Removing Barriers Blog

CUNA Urges Congress to Curb Litigation Abuse Under the ADA
Posted October 17,2017 by ManojBhoi

Yesterday, CUNA sent a letter to Representatives Ted Poe, Scott Peters, Ami Bera, Ken Calvert, Jackie Speier, and Mike Conway in support of legislation they introduced to address litigation abuse under the Americans with Disability Act (ADA) – H.R. 620, the ADA Education and Reform Act of 2017. 

In the letter, CUNA urged the legislators to consider how credit unions are being impacted by frivolous ADA related litigation including a recent rise in the number of demand letters surrounding website accessibility.  

CUNA’s support for the bill comes as it pursues guidance relating to the ADA’s application to websites, which has led to lawsuits against many credit unions because of ambiguities surrounding compliance.  

The letter notes that as an example of this abuse, over the past few months credit unions have seen a drastic rise of demand letters threatening class action litigation for website accessibility and compliance with the ADA.  These shakedowns are harming credit unions and their members and are making it difficult for credit unions to serve all members including those who are protected by the ADA.  Perversely, the threats of litigation are having the exact opposite effect of increasing the ability to provide services to all members.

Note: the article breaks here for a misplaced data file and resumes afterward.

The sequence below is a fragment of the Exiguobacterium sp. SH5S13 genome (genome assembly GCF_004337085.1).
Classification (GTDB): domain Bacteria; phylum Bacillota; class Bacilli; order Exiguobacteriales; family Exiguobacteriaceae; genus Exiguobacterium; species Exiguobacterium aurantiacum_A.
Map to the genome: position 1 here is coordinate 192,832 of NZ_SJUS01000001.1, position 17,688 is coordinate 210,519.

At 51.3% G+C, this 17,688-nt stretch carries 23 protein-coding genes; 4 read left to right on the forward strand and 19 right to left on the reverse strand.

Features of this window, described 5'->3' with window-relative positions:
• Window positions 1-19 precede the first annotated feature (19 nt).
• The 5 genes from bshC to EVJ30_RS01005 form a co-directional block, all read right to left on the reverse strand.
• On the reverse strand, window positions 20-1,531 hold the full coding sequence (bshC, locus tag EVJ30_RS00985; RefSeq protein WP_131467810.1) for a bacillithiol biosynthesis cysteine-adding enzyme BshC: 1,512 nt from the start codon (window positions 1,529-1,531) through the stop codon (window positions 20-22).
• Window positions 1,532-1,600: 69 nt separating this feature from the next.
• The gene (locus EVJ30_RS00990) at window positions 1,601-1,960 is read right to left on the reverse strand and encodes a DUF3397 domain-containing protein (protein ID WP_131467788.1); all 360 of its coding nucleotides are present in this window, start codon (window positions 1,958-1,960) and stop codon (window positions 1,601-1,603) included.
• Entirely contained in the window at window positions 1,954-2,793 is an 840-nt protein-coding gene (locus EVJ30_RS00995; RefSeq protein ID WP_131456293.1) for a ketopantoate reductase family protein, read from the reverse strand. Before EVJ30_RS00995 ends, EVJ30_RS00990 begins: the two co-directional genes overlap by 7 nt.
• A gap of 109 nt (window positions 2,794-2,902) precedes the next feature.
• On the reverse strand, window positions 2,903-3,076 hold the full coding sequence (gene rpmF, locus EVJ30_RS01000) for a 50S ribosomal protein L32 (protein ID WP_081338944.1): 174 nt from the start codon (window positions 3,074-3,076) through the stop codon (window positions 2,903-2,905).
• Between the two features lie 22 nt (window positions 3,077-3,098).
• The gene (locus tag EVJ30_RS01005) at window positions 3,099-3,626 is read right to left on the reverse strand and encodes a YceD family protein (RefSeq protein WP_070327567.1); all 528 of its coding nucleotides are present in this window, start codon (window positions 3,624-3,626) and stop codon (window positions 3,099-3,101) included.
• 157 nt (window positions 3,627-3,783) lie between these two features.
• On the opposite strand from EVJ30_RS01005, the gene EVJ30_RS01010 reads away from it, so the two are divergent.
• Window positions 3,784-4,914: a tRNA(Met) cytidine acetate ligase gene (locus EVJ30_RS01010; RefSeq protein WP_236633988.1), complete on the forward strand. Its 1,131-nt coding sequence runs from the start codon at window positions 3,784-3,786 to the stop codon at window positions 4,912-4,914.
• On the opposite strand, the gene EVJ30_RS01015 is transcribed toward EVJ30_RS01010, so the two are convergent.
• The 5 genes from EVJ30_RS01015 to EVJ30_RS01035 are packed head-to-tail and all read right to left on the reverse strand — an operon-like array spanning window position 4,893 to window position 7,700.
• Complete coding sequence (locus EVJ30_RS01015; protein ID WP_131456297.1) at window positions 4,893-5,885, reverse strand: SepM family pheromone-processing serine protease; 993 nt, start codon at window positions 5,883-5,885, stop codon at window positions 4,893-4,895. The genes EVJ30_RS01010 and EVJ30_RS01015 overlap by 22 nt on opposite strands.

CUNA also highlights that H.R. 620 will ensure those protected by the ADA will continue to benefit from that important protection, but will take the right steps to curb predatory litigation that harms all consumers and credit union members. While this legislation focuses on architectural barriers, we encouraged the Members of Congress to expand this proposal to include other frivolous ADA related class action litigation including website accessibility. 

CUNA and state Leagues are working closely with Members of Congress to urge the Department of Justice to address this issue by providing clear compliance standards for websites. The DOJ began the process of developing regulations to address this issue in 2010, with an advance notice of proposed rulemaking.  However, the DOJ never completed the rulemaking process and recently declared this effort “inactive”.   

CUNA will continue to advocate on behalf of America’s credit unions to ensure they’re able to conduct their business and comply with the laws and regulations without the undue threat of frivolous class action litigation.